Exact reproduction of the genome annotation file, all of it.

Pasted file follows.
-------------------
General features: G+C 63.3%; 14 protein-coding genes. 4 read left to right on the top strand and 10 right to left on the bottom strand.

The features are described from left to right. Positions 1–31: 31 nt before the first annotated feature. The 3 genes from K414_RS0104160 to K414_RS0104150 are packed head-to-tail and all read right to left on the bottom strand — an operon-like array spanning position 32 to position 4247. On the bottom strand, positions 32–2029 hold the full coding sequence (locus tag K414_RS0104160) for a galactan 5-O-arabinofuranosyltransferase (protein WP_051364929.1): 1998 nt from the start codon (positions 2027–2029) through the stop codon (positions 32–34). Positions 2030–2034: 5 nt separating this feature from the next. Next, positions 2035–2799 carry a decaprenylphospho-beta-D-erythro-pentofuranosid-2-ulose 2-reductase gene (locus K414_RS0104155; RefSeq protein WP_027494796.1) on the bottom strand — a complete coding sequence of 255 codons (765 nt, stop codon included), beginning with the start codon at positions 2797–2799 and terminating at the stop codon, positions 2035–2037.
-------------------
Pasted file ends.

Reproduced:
General features: G+C 63.3%; 14 protein-coding genes. 4 read left to right on the top strand and 10 right to left on the bottom strand.

The features are described from left to right. Positions 1–31: 31 nt before the first annotated feature. The 3 genes from K414_RS0104160 to K414_RS0104150 are packed head-to-tail and all read right to left on the bottom strand — an operon-like array spanning position 32 to position 4247. On the bottom strand, positions 32–2029 hold the full coding sequence (locus tag K414_RS0104160) for a galactan 5-O-arabinofuranosyltransferase (protein WP_051364929.1): 1998 nt from the start codon (positions 2027–2029) through the stop codon (positions 32–34). Positions 2030–2034: 5 nt separating this feature from the next. Next, positions 2035–2799 carry a decaprenylphospho-beta-D-erythro-pentofuranosid-2-ulose 2-reductase gene (locus K414_RS0104155; RefSeq protein WP_027494796.1) on the bottom strand — a complete coding sequence of 255 codons (765 nt, stop codon included), beginning with the start codon at positions 2797–2799 and terminating at the stop codon, positions 2035–2037.